Mr Geminian says that when he arrived at the premises he smelt alcohol on her breath; however his evidence is not that he observed Ms Cannon to be in an unfit state to work.
 While the submissions of Poultry Harvesting refer to Ms Cannon’s “neglect of duty during working hours by being passed out in the truck”, 23 no evidence was drawn on Ms Cannon being passed out. Instead the evidence was drawn around her being asleep in the truck, with which she agrees. Ms Cannon’s contention in this respect is that it happens often because trucks do not arrive on time and that employees will wake each other up.24 No contradictory evidence was provided by Mr Geminian or anyone on behalf Poultry Harvesting that that was not the case.
 Despite having been dismissed in the early hours of 5 November 2014 by Mr Geminian because he smelt alcohol on her breath, the evidence is that Ms Cannon was not directed to leave or to cease work and that she likely continued to work, for potentially another three or four hours. The evidence is inconclusive about precisely what occurred; Ms Cannon’s evidence is that she finished her shift between 7:00 AM or 8:00 AM, 25 whereas the Respondent argues that Ms Cannon was permitted to stay with a co-worker who was the person taking her home. The Respondent also concedes that it is unaware of whether Ms Cannon subsequently performed work and is not in a position to say that she did not perform work.26
 This is despite Ms Cannon having been dismissed by Mr Geminian because she was in a state which the Respondent submits could have “caused serious and imminent risk to the health and safety of a person” or amounted to “conduct that caused serious and imminent risk to the reputation, viability or profitability of Poultry Harvesting’s business”. 27
 In the course of submissions and evidence the Respondent put to the Commission a drug and alcohol policy which had been promulgated by Turi Foods and which was said to be not only applicable to the farm at which Ms Cannon was working, but also said to be known to her and part of her conditions of employment. 28 It was said by Mr Geminian that Turi Foods had a “zero tolerance” policy to the use of drugs and alcohol in the workplace and that it was “well known amongst the staff of Poultry Harvest that there is a Zero Tolerance to drug and alcohol”.29 Ms Cannon denied knowledge of the policy.30 While Mr Geminian agrees that the policy tendered in his evidence was not one that she signed, she likely would have signed something similar, “so she’d be aware of not drinking. Everyone know to be aware of not drinking”.31 Mr Black gave evidence that he saw Ms Cannon sign such a policy, acknowledging that she would be bound by it, albeit that what he saw was prior to Poultry Harvesting becoming her employer.32 The document said to have been signed by Ms Cannon was not tendered in evidence.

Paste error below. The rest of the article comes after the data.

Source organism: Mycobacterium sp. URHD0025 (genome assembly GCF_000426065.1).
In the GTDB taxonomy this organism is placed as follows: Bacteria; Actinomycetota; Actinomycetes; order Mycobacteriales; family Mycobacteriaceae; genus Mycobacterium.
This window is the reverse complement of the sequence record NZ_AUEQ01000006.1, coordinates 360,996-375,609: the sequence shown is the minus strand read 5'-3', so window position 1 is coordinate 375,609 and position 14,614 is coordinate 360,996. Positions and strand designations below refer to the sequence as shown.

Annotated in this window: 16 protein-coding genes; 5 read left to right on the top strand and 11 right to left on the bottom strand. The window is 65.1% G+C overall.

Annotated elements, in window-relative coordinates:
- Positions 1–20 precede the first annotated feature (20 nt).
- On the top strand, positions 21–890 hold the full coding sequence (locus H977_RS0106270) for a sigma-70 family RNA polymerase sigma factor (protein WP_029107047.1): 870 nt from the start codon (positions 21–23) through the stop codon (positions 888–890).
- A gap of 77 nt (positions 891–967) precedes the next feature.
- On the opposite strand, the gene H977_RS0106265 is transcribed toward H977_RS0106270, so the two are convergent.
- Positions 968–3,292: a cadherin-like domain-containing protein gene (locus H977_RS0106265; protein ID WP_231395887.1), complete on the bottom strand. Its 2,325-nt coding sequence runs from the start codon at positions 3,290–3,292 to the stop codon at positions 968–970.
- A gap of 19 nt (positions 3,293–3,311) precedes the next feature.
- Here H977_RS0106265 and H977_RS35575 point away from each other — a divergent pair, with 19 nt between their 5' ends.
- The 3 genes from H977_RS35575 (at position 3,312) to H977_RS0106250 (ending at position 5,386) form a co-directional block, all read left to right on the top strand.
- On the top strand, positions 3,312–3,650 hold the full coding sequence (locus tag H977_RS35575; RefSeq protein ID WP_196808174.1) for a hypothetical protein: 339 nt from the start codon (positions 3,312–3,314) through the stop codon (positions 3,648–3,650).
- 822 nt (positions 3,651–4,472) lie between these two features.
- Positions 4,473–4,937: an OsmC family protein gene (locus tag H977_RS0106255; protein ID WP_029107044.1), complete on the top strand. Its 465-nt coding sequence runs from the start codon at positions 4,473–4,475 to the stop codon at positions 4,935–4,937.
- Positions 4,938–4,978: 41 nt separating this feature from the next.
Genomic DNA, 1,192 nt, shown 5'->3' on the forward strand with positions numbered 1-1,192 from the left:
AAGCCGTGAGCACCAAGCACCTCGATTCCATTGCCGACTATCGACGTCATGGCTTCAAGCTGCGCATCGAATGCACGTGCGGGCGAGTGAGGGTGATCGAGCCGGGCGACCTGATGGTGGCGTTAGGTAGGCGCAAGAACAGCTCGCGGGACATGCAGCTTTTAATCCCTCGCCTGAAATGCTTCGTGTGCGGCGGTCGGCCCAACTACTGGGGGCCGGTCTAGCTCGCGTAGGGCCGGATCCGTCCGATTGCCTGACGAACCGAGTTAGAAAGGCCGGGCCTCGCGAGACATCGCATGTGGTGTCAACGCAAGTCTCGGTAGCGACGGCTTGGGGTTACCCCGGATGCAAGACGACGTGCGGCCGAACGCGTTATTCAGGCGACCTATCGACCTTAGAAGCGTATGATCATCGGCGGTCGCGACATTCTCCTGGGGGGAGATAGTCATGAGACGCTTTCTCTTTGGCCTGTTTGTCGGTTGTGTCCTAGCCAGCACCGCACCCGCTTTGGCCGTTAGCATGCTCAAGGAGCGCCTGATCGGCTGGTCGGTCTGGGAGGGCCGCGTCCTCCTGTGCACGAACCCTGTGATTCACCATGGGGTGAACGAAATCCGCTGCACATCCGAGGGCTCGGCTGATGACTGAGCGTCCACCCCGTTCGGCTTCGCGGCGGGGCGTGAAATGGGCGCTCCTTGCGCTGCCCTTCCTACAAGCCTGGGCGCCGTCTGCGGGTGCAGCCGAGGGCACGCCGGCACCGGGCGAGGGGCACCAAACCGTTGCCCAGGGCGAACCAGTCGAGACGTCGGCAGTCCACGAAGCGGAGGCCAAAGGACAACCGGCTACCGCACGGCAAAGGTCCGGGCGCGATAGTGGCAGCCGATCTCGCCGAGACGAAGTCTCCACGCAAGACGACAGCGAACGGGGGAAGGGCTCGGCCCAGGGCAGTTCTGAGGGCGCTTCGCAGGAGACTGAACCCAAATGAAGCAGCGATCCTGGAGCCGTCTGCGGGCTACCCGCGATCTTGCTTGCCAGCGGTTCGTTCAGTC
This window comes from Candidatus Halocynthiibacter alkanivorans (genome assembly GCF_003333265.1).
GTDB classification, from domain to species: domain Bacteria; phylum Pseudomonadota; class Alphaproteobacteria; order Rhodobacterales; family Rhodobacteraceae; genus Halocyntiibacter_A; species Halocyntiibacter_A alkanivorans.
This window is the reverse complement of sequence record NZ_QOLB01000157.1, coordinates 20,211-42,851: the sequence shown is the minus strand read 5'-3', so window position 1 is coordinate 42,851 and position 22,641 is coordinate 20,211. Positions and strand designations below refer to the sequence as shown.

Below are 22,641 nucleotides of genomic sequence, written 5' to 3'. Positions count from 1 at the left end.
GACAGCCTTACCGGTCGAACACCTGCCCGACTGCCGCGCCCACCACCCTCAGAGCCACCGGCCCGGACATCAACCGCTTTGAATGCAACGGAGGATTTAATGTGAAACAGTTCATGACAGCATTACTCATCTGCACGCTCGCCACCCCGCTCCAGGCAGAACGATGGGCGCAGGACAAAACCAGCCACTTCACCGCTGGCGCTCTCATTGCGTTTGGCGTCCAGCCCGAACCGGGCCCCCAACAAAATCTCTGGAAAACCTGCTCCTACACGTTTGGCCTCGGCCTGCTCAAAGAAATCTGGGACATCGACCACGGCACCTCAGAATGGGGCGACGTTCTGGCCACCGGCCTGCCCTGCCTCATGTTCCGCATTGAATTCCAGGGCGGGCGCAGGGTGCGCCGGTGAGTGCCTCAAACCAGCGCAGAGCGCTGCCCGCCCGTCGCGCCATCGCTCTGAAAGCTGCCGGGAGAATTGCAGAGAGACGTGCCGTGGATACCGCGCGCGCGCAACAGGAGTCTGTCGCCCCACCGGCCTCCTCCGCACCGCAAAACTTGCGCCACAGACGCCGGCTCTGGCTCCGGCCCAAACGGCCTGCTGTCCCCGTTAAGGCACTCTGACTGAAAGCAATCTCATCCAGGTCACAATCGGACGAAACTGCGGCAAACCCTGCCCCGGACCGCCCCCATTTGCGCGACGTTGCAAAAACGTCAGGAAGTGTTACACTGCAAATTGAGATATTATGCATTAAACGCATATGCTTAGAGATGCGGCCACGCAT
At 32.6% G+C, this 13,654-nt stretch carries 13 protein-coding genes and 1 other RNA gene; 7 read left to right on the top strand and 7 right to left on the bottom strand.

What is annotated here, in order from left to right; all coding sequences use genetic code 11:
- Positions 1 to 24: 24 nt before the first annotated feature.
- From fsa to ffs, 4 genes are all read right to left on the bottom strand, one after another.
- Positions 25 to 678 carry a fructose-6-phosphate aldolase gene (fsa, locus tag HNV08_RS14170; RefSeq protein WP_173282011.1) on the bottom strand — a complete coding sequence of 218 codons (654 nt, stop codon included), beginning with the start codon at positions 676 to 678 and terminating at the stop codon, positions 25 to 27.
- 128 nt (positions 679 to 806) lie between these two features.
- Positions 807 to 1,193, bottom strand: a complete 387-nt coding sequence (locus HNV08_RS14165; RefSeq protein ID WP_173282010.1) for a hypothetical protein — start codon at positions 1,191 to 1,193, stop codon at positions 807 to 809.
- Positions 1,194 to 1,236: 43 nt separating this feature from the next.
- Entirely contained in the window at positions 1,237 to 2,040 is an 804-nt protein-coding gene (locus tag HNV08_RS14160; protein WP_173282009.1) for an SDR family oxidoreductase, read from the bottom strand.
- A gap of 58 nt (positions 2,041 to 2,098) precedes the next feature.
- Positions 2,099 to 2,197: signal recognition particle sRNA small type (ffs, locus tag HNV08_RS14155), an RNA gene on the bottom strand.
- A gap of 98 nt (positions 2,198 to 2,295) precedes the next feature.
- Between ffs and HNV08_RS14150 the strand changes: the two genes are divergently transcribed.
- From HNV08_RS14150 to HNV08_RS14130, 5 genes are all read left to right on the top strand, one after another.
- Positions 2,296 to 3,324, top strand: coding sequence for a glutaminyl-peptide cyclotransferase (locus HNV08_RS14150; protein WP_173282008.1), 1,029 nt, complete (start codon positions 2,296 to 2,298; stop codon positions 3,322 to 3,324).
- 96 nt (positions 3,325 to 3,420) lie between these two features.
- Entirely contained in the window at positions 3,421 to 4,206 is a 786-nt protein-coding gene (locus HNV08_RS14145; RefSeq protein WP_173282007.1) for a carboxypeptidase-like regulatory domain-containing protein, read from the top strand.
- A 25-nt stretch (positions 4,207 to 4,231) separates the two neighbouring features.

On the balance of probabilities, it is possible to form the view that, like many workplaces, those attended by Poultry Harvesting employees in the course of their employment require workers not to be intoxicated and that employees including Ms Cannon would be bound by the obligation. Such would be a normal and reasonable policy at a workplace using machinery. However the evidence does not permit a finding that Ms Cannon was bound to a “zero tolerance” policy.
 The documents tabled within Mr Geminian’s evidence, are firstly the Turi Foods Drug and Alcohol Policy, 33 and what appears to be a generic Turi Foods Drug and Alcohol Policy poster.34
 The Policy provides in part;
“The use of alcohol and other drugs (prescribed or illegal) at or before work may pose a safety risk to employees, consumers and the wider community. In order to comply with the requirements of the company's safety policy and the Occupational Health and Safety Act, the following rules apply to the use of alcohol and other drugs:
Employees, contractors and visitors are not permitted to enter or remain on any Turi Foods site if they are under the influence of any drug or substance which may impair their capacity to work or behave in a safe manner; or if they are in possession of any such drug or substance.
All employees are required to advise their supervisor or other manager if they become aware that any person on the site may be under the influence of alcohol or any other drug.
To remove any doubt regarding intoxication or drug use the company will require the person to undergo drug or alcohol testing. Any employee who refuses a drug and alcohol test will be stood down immediately without pay until the test has been completed and is in the company's possession.